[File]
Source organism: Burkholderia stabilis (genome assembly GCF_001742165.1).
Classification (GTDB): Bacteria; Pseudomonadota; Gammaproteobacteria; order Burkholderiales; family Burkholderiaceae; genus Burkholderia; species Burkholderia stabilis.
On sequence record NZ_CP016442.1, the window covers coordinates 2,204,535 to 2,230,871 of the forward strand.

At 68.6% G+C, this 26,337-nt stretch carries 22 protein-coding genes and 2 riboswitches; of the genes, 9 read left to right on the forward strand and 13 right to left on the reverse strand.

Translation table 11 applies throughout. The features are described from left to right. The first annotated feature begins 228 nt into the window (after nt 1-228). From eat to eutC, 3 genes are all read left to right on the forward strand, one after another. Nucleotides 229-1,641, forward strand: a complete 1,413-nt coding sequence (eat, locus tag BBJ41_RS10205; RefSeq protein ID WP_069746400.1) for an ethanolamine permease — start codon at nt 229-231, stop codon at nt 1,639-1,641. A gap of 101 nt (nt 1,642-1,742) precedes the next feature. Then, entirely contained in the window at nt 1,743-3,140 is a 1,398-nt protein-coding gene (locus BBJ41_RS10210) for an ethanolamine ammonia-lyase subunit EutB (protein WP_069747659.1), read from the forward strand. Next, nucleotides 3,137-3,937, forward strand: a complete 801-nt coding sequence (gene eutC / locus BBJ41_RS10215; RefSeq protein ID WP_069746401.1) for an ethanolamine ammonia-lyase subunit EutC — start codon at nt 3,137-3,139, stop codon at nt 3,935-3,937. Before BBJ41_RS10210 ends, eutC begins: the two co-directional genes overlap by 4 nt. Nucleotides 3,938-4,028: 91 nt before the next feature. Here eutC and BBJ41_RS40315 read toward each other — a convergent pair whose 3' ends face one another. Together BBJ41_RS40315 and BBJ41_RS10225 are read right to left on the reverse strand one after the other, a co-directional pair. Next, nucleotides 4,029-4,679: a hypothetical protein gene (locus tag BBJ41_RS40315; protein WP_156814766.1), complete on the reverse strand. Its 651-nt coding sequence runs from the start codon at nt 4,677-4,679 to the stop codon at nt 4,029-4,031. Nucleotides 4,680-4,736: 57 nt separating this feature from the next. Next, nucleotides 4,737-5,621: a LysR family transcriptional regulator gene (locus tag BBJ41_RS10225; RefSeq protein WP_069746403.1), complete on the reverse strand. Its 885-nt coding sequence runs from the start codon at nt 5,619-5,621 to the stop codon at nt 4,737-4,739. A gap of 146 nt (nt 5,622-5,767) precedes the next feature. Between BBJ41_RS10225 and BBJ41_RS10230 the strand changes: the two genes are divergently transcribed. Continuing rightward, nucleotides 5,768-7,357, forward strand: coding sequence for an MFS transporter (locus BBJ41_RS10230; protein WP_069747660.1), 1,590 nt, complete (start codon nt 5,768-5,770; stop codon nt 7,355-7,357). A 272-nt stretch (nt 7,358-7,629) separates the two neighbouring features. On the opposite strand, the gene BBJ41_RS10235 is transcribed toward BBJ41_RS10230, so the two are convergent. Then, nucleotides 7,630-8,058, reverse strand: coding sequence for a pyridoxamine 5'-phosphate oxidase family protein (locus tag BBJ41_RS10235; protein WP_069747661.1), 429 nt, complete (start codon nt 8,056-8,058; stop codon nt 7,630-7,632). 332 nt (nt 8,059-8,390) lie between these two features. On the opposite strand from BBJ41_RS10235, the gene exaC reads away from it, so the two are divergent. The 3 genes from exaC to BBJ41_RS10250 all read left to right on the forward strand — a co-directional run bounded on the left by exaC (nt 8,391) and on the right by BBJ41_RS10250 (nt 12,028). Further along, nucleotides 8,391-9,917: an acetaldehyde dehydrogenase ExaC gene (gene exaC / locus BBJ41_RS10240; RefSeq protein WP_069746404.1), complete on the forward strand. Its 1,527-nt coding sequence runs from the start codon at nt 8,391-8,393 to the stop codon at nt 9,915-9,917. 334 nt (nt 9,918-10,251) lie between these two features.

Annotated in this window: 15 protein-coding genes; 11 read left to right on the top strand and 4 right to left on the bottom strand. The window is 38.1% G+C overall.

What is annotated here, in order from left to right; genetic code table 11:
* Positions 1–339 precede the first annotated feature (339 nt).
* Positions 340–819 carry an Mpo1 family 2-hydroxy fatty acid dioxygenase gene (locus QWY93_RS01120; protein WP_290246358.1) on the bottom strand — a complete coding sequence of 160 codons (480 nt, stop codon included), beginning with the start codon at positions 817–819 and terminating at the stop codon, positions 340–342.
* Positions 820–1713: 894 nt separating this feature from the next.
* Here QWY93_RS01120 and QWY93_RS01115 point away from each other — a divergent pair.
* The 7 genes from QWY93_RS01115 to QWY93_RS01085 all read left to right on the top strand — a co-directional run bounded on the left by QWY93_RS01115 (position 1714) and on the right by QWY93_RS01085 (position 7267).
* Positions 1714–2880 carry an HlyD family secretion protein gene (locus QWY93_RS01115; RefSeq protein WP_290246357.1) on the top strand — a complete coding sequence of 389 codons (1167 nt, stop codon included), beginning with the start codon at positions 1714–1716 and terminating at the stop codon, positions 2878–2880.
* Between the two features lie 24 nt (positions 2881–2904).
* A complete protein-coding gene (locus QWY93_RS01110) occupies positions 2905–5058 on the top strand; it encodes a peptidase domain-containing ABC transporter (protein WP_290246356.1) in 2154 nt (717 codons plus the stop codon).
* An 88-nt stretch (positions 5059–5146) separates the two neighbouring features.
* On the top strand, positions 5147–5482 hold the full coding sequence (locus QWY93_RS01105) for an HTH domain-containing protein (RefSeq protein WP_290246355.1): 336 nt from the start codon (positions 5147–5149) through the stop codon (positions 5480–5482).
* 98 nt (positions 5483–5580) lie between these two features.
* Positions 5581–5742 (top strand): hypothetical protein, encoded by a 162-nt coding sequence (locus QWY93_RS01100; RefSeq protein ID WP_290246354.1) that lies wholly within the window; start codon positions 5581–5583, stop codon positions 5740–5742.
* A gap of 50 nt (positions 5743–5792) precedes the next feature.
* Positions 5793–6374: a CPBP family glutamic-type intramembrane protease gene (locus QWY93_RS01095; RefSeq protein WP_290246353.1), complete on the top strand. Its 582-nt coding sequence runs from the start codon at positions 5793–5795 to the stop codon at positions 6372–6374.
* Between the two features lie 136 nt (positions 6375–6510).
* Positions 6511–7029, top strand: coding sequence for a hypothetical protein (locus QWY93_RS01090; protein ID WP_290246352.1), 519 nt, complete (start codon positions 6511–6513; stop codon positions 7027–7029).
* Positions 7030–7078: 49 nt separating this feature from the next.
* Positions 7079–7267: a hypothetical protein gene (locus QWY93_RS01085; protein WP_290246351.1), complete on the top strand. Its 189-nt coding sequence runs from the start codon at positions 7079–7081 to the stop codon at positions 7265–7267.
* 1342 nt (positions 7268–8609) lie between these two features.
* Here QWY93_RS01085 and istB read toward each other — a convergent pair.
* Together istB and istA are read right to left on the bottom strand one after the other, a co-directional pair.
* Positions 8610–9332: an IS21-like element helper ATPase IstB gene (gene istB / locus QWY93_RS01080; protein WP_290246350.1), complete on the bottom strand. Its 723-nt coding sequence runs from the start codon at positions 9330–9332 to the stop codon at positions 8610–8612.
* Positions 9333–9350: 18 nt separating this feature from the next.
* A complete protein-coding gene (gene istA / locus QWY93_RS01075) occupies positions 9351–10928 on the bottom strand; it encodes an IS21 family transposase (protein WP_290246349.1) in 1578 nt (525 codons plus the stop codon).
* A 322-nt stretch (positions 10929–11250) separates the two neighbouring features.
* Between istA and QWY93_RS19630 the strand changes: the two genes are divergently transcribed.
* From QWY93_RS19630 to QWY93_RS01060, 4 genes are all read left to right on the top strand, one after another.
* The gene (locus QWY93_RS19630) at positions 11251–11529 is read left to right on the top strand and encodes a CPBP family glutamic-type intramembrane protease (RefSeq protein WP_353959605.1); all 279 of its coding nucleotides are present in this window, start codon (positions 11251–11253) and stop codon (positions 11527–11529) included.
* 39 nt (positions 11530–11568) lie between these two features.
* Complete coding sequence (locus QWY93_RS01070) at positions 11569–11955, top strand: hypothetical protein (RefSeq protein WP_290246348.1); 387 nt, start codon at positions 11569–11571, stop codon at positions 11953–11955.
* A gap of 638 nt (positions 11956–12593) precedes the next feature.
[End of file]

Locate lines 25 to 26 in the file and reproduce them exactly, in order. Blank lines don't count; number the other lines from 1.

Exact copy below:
* Positions 7079–7267: a hypothetical protein gene (locus QWY93_RS01085; protein WP_290246351.1), complete on the top strand. Its 189-nt coding sequence runs from the start codon at positions 7079–7081 to the stop codon at positions 7265–7267.
* 1342 nt (positions 7268–8609) lie between these two features.